Mike occasionally writes about A Day in the Life of a [chief] Archivist and I thought I'd chime in with what it's like if you're not the lead dog, so to speak.
We got a request for a scan of a "receipt" book that belonged to Horace Gillette. It's a hand-written, late-19th century book of recipes for a variety of things from pharmaceuticals to lamp black. I know this because I've looked at every.single.page of this.....blessed thing.....at least 6 times now. All 120 pages.
It's a small book, about 4" x 5.25" with hand-marbled paper on the cover and bound after the fact; that is, after the "receipts" were written, by being sewn through the top edges of the pages with twine or something similar. What I'm getting at here is because of its age and the way it's bound I can't slap the thing on a scanner, but had to photograph every.single.page. Since then, I've sent every.sing - oh, you know what I mean - through Photoshop and have had the hardest time keeping the color consistent from page to page. I'm sure there are PS users out there who could whip this out in no time, but I'm not one of them. In the process I compressed the files too much and now they're so soft they're pretty much unreadable. Time to start over.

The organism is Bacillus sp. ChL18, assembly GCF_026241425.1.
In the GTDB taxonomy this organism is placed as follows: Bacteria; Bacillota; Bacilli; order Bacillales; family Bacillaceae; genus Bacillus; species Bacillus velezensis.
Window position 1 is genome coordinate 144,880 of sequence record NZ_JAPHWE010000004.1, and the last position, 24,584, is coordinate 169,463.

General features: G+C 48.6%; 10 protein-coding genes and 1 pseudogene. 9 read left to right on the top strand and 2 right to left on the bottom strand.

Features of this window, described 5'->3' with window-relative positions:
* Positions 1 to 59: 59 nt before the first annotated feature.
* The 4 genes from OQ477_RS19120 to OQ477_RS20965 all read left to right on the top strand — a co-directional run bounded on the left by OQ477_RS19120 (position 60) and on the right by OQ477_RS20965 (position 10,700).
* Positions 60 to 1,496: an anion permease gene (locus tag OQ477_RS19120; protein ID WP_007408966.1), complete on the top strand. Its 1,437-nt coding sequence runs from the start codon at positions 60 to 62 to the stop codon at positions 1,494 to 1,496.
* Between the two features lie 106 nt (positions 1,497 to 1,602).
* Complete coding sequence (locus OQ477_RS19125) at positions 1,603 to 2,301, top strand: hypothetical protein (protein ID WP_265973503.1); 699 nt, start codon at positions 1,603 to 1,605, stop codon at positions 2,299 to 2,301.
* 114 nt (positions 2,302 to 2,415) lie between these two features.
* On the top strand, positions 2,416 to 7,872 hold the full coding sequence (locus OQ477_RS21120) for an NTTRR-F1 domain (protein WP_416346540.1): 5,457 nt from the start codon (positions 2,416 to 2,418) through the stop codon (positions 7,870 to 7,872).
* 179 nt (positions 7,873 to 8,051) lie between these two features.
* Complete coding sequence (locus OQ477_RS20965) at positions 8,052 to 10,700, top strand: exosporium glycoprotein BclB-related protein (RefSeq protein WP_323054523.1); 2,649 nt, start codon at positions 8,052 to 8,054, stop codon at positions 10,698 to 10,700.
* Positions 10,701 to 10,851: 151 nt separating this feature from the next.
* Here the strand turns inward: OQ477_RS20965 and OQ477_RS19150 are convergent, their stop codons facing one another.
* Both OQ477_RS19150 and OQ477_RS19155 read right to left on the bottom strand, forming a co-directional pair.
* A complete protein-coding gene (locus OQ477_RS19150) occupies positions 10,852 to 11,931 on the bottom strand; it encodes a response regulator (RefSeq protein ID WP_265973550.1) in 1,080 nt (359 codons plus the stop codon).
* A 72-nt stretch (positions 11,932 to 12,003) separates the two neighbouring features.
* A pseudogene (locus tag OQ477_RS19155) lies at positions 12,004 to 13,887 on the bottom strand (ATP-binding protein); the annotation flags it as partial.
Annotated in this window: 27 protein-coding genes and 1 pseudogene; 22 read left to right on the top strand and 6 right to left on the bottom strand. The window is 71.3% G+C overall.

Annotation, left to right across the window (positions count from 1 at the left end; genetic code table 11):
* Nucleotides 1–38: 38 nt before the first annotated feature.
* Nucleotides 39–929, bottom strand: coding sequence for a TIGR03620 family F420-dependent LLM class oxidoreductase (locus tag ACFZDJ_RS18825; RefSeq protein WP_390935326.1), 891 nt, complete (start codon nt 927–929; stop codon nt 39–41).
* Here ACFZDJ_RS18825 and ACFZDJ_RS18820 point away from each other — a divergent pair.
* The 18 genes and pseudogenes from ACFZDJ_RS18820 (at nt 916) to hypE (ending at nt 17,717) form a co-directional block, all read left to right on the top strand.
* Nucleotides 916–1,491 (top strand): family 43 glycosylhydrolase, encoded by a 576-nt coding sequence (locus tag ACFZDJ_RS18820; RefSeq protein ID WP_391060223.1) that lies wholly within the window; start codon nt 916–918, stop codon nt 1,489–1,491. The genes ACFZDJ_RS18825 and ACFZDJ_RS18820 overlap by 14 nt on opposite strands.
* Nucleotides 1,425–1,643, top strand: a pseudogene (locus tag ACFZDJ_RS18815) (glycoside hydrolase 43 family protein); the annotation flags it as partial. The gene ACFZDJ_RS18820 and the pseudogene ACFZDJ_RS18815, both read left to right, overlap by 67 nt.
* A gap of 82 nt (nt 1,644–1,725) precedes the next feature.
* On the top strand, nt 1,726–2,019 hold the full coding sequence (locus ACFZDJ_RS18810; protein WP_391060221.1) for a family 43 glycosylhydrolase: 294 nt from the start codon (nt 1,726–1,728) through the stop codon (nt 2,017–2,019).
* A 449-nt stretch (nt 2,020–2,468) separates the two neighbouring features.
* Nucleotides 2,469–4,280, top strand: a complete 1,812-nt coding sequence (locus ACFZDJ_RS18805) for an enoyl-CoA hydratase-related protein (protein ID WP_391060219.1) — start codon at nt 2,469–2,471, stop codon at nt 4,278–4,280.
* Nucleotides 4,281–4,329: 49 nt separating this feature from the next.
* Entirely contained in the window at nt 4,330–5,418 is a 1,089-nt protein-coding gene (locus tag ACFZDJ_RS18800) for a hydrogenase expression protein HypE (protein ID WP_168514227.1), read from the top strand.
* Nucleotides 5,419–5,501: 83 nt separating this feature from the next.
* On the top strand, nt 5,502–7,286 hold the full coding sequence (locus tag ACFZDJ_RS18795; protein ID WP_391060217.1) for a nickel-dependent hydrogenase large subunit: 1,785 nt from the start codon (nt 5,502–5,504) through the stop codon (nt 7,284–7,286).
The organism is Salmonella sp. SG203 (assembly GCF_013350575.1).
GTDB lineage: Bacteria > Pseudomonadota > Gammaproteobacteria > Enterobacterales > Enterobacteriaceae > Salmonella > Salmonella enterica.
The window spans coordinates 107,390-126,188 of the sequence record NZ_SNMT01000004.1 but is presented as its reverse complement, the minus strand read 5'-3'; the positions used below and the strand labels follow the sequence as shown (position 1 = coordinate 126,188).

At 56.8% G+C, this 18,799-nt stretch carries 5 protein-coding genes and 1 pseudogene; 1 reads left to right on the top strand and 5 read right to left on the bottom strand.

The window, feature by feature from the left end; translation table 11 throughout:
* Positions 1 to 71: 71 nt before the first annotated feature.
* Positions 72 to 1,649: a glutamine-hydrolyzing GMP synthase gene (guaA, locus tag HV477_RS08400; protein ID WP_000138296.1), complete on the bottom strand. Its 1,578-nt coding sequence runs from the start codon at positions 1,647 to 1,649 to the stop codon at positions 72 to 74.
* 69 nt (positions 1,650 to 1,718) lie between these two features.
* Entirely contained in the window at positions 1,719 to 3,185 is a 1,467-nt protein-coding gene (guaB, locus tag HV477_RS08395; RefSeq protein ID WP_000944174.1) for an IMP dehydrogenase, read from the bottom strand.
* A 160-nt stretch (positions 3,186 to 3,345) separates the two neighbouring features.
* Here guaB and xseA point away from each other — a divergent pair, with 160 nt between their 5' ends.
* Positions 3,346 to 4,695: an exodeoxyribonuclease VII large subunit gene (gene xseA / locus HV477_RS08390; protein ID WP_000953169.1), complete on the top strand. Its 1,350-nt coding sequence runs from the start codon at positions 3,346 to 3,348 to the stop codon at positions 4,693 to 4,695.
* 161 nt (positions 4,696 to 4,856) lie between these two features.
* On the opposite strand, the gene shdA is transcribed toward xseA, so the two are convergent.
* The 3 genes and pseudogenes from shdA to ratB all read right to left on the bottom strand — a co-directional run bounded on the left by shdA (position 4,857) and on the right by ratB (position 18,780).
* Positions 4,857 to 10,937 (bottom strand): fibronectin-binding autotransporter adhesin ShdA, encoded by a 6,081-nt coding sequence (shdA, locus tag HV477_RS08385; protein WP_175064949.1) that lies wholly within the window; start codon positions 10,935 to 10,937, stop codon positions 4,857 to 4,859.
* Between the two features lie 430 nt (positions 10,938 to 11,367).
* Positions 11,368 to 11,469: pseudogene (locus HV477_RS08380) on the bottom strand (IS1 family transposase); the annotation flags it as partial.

I've brought the original shots home to work on on my own time because I figured it was my ineptitude that caused the first batch to fail and I'd already spent two days on it at work. My next try of the first half-dozen pages resulted in more of the same problems with color consistency, so now I'm trying yet again by opening them in Camera RAW format which gives me greater control. I sure hope it works because I'm pretty darned sick of this book by now. When I finish it (and I will!!) I'll post a link to it so you can see this albatross for yourselves.